Differential Diagnosis
• Ocular Myasthenia
– PEO
– Oculopharyngeal
dystrophy
– Thyroid eye disease
– Intracranial mass lesion
– “Senile” ptosis
• Bulbar Dysfunction
– Motor neuron syndromes
– Oculopharyngeal dystrophy
– Polymyositis
• Generalized Myasthenia
– Lambert-Eaton syndrome
– Botulism
– Myopathy
Diagnostic Tests
• Anti-Acetylcholine Receptor Antibodies
• Tensilon Test
• Electromyography
• Response to mestinon
• Ice test
Anti-Acetylcholine Receptor
Antibodies
• Present in 80-90% of generalized
• Present in 50% of ocular
• No difference in severity, response, or prognosis
Tensilon Test
• OMG: + 75%
• False positive
• Onset in 30s, lasts 1- 5 minutes
• Heart disease and elderly
• Atropine available
Electromyography
• Repetitive nerve stimulation
– 60-90% generalized
– 20-30% OMG
• Single fiber EMG
– 90-100% generalized
– 80-90% OMG
Mestinon Response
• Poor in OMG
• Ptosis
• Motility
Ice Test
• Ice pack on more ptotic lid x 2 minutes
• Ptosis
– 92% in MG
– 0 non MG
Borenstien et al. ‘75
• Substitute for tensilon
Ice Test: Case of 75 year old woman
•
•
•
•
Negative antiacetylcholine receptor antibodies
Negative RNS and SFEMG
Negative Tensilon test x 2
No response to mestinon
• Ice pack at home when “eye” closed shut
Treatment
• Cholinesterase inhibitors (Mestinon)
• Immunosuppresion:
– prednisone
– cyclosporine
– azathioprine (Imuran)
• Thymectomy
• Acute therapies
– IVIg
– Plasmapheresis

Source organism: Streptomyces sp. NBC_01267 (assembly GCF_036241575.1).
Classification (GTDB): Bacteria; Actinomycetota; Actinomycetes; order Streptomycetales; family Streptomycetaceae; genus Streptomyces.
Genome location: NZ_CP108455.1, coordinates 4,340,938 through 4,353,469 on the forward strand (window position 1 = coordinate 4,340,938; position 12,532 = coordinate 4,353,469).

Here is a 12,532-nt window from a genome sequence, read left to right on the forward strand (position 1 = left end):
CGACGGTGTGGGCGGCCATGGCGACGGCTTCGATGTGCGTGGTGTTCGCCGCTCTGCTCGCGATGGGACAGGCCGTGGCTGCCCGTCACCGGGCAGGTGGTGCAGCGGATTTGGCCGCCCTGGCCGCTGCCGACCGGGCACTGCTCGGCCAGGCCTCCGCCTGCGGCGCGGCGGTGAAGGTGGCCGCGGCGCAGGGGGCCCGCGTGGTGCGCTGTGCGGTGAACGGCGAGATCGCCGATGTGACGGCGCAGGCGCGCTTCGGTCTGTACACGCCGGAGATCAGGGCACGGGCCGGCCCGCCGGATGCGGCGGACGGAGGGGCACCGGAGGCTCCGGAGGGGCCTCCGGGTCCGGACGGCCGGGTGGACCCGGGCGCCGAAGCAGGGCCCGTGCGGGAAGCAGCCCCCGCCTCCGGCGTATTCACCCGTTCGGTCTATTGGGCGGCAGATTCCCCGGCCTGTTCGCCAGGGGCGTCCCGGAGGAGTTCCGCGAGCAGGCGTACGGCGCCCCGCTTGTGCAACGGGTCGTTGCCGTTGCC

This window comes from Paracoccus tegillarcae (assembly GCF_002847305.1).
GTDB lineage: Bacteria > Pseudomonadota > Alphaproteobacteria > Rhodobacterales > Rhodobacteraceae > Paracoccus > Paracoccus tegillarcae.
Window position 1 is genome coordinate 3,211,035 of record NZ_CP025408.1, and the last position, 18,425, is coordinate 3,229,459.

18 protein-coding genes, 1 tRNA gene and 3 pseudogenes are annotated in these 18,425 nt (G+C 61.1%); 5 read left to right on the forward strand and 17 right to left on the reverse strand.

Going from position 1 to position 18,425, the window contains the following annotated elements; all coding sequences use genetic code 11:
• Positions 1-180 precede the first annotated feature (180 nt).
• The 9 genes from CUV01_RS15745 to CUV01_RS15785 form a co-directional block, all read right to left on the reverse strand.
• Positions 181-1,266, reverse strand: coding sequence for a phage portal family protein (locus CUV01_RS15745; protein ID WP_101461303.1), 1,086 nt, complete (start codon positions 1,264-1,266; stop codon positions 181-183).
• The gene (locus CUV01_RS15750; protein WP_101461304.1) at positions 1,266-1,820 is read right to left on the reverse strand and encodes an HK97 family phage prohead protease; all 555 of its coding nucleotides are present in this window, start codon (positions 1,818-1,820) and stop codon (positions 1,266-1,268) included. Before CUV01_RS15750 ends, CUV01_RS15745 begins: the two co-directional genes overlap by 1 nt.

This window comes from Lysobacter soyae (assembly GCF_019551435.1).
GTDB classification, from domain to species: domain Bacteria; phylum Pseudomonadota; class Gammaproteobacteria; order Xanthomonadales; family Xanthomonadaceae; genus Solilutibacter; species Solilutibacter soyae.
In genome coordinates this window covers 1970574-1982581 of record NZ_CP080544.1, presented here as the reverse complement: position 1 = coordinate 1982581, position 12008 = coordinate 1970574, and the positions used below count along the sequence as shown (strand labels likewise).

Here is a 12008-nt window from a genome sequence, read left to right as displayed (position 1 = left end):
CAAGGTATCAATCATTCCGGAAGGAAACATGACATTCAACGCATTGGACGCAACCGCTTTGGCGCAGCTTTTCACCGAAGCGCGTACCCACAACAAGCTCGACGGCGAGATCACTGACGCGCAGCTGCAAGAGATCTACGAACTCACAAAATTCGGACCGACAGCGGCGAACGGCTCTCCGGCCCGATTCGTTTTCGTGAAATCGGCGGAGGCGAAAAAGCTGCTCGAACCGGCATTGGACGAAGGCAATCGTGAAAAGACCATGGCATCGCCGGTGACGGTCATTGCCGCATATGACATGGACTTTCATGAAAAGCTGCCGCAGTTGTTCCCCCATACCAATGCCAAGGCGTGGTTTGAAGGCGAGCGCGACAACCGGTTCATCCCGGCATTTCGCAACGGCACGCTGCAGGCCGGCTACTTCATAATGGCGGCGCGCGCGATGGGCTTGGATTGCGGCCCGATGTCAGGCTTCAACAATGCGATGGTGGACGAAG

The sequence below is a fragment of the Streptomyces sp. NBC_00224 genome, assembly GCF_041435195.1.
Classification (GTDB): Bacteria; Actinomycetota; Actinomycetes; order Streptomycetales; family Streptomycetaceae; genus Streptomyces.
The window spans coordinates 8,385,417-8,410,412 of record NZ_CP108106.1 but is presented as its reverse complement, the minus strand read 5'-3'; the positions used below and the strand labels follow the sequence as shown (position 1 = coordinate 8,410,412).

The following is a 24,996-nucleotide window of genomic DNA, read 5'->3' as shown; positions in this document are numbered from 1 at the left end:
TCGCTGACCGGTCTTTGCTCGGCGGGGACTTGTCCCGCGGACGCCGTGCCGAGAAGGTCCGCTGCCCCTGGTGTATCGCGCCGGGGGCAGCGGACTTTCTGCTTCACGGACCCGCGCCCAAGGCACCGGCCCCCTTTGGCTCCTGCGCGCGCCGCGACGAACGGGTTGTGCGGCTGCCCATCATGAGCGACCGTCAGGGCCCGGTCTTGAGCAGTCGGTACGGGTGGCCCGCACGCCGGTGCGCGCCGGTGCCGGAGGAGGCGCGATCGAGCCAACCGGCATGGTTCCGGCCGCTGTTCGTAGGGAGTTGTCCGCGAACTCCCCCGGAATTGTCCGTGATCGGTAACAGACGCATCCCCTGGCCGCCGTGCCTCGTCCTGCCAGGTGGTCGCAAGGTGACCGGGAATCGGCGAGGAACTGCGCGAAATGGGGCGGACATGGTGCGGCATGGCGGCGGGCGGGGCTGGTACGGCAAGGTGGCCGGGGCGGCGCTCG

Cholinesterase Inhibitors (Mestinon)
• Response often incomplete
– ptosis
– diplopia
• Onset 30’, half life of 3-4 hours
• SE: diarrhea
• Caution: cardiac conduction defects
Prednisone
• OMG: good response
• Maintain high dose ~ 3 months or stable
• Lowest effective dose
– once determined
alternate day therapy
– majority need indefinitely
• Caution: steroid-induced exacerbation
Cyclosporine and Azathioprine
• Occasionally used in OMG
• Toxicity
• Indications:
– resistant to steroids
– need to reduce steroid dose
• >50 mg qod
• significant SE
Thymectomy
• Definite indications:
1. Generalized: puberty – 60 years
2. Thymoma (15%)
• OMG w/o thymoma: not rec
• Response: months-years
Acute Therapies:
IVIg and Plasmapheresis
• Short term – transient (days to weeks)
• Not indicated in OMG
• Indications in GMG
Alternatives to Medical Treatment
• Ptosis
– ptosis crutches
– ptosis surgery: not recommended
• Diplopia
– patch
– prisms: too variable
– strabismus surgery: poor outcome
Drug Precautions
Antibiotics: aminoglycosides, neomycin, streptomycin,
kanamycin, gentamicin, tobramycin, netilmicin, amikacin,
Other: tetracycline, ciprofloxacin, erythromycin
Anticonvulsants: dilantin
Antimalarials: chloroquine, quinine
Cardiovascular: quinidine, procainamide, verapamil, timolol,
propanolol
Ophthalmic: betaxolol, timolol
Psychotropic: lithium, chlorpromazine
Rheumatologic: D-penicillamine, chloroquine
Most Common Problems
• Aminoglycosides
• Beta blockers
Studies in OMG
• Thyroid function tests
• CT Chest
• Review patient drug list
• Tuberculin skin test
• Rheumatologic screen
Future Options
• Vaccine
• Early immunosuppresion
– injury to NMJ occurs during years 1-3
maximum weakness
generalization
prednisone treated OMG
– trial: early IVIg
Future Options
• Vaccine
– Araga and Blalock ’94
– Anti-idiotypic antibodies
– Prevention of experimental autoimmune
myasthenia gravis
Future
• Early immunosuppresion
– injury to NMJ: year 1-3
maximum weakness
generalization
prednisone treated OMG
– trial: early IVIg?